FIND YOUR LOCAL HML
All estates and properties with communal areas must have service charges paid to cover the cost of maintenance and any company matters related to the management of the property.
Your legal documentation, such as the lease or transfer you signed when you purchased the property, will outline how and when these charges are billed and paid. Please refer to it for clarification.
Q: What is a reserve fund?
A reserve fund is like a savings account for the management company. Money is paid in annually and the amount is outlined in the budget each year. This money is held until an item of unbudgeted maintenance is required or when large works, which have been agreed at an Annual General Meeting of the management company, are due to be carried out.
The money in the reserve fund will be used to cover these costs.
Q: What is ground rent?
Ground rent is a charge due to the owner of the land or building, which is paid by leaseholders. Any ground rent provisions will be detailed in your lease and are typically payable annually or twice a year.
Ground rent is payable for the duration of your lease, and it will either be fixed or escalating. We highly recommend you consult with your solicitor if the ground rent is set to escalate over the term of the lease.
Q: Why do you need to pay them?
In order to ensure the property is maintained and serviced, the charges outlined in your lease or freehold document must be paid as agreed.
As an agent, we have no financial or legal interest in the property, and we cannot pay for services ourselves on behalf of residents. Some expenses, such as insurance, must be paid promptly. Your building must have the appropriate insurance in place to protect you in the case of an emergency or in the event of a claim being made.
Your legal documentation will stipulate that these charges are required from you, the leaseholder or freeholder of your property. By signing the documents, you are agreeing to pay as and when required.
Q: How do you pay them?
Your payment options will be shown on the bill (also referred to as a ‘demand’) or the Application for Payment that you will receive when the charges are due.
In some areas residents can pay by Direct Debits and Standing Orders, if both the legal documentation and client allow. A small administrative charge will be applied to these methods of payment. You can also pay via electronic transfer or cheque.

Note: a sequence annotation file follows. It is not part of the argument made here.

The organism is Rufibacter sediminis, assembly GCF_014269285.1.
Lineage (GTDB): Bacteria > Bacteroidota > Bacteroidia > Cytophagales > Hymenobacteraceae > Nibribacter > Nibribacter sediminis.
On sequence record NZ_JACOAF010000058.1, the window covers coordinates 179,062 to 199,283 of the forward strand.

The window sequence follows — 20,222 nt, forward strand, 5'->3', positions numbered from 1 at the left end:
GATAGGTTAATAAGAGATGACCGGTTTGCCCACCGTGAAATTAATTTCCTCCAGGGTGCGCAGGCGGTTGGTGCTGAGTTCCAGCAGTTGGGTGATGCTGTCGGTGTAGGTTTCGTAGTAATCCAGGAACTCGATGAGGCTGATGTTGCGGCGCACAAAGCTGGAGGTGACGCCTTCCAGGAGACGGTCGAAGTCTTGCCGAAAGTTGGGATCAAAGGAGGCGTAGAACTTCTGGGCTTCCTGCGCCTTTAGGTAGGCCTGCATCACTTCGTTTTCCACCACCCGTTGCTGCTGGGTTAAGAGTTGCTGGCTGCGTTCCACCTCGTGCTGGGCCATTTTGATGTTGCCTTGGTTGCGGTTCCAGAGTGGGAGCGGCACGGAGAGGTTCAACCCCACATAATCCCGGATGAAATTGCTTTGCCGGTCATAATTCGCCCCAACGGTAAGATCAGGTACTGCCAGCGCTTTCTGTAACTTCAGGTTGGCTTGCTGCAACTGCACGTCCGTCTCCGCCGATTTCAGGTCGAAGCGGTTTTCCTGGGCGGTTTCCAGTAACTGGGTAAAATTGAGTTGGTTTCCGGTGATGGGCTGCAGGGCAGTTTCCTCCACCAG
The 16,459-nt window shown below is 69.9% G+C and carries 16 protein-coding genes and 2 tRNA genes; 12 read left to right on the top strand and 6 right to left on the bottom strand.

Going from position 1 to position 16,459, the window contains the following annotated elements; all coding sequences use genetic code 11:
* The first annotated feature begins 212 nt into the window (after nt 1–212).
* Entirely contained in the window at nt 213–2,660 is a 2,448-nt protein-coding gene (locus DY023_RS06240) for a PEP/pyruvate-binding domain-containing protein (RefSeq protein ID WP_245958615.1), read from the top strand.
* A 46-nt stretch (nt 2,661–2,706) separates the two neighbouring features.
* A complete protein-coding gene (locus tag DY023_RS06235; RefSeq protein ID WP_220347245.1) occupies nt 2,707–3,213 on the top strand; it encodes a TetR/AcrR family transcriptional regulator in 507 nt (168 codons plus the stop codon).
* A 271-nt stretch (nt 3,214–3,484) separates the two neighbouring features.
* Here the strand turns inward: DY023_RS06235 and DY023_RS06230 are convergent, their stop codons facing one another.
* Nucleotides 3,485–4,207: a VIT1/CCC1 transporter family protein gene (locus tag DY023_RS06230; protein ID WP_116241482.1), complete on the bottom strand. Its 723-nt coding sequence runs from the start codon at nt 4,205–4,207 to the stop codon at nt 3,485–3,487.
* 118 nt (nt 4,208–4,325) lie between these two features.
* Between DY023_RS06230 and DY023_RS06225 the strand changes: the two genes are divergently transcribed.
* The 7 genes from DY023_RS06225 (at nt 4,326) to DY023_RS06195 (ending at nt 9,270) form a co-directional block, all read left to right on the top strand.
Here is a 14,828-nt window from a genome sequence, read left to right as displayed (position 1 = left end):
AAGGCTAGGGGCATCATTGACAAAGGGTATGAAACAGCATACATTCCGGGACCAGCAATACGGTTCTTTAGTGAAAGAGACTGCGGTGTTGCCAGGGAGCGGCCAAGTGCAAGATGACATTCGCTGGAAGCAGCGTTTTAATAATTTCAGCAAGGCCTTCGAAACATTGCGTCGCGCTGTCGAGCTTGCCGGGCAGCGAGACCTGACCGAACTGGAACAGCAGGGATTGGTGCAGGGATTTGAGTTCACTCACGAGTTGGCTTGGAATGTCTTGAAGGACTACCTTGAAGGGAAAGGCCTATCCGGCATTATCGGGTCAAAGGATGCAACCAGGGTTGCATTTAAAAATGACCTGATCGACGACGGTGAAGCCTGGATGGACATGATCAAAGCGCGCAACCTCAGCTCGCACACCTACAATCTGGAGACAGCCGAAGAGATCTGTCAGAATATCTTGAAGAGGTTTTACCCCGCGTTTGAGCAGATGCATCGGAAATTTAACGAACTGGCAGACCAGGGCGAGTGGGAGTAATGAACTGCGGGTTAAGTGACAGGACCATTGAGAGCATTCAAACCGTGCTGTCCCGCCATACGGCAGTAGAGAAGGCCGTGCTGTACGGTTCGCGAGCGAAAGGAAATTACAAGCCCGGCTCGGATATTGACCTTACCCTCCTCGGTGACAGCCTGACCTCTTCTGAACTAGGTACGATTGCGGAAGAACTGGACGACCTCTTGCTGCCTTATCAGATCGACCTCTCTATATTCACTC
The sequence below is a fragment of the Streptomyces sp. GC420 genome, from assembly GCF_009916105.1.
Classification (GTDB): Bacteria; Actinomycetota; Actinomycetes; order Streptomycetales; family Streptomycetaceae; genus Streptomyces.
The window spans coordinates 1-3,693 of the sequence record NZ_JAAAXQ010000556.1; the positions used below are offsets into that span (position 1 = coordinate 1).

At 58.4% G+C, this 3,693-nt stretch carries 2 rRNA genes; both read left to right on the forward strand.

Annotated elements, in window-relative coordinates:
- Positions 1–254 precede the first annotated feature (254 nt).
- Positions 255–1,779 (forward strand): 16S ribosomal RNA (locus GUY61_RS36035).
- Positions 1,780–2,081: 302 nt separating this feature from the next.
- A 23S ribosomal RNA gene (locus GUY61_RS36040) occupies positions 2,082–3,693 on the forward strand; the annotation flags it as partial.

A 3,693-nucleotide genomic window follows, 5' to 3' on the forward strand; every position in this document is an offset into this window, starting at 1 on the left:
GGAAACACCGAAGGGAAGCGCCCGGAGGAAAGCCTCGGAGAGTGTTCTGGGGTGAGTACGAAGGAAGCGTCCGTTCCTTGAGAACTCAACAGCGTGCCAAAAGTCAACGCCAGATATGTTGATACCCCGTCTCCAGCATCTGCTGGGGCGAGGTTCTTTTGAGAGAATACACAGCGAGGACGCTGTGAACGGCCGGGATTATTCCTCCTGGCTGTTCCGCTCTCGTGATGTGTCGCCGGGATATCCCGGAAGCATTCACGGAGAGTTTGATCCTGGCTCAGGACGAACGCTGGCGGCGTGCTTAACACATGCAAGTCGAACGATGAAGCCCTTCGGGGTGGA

Due to the legislative changes regarding charges for using credit and debit cards, we cannot accept payment by card. We are also unable to accept cash or post-dated cheques.
Q: Who sets the budget?
We prepare an annual budget for each development and submit it to the client for approval. In the case of existing properties, we will review the previous expenditure, the plans for the year ahead and any other necessary factors in order to set a budget to cover the anticipated expenditure.
With new build sites, we will work with the developer to create a budget that encompasses the anticipated expenditure for the year(s) ahead. Once the site is complete and handed over to the residents, the process applied to existing properties would come into force. We will liaise with the client to provide a sensible and realistic budget.
Q: How secure is your money?
It is very secure. The strict codes of practice that we follow ensure that we comply with all relevant legislation and industry requirements and that we hold service charge funds in separate secure trust accounts.
In accordance with the Landlord and Tenant Act (CLRA 2002) and trust legislation, we open separate bank accounts for service charge monies, reserve fund monies and ground rent monies, where applicable.
All bank accounts are interest-bearing with interest credited to the service charge fund and accounted for in the annual service charge accounts, which are verified independently. All accounts conform to FCA regulations, ICAEW and ARMA-Q requirements.
Q: What happens if there is a deficit or surplus in the budget?
This depends on the legal documentation for each development. Some documents stipulate that any surpluses are credited back to the residents, some outline that the money is to be retained, and others will make no mention of how these funds are handled. We will follow the instructions laid out in the documentation, as well as the wishes of the instructing client.
Deficits are rare but possible, even with the best financial planning. If the deficit means core services cannot be maintained, a call for further funds may be issued by ourselves on behalf of the client. We’ll use the legal documentation, the relevant laws and regulations, and the views of the client and residents to find a good solution . Where deficits are caused by a lack of funds due to late payment, we will attempt to recover them as soon as possible. If we need to go down the debt recovery route, we will do so at the request of our client.
In rare situations, and where there are not enough funds in the reserve fund (if one is in place), a call for further funds may be issued in addition to the usual service charge. This will only be done on the grounds of health and safety or security, to protect residents like you.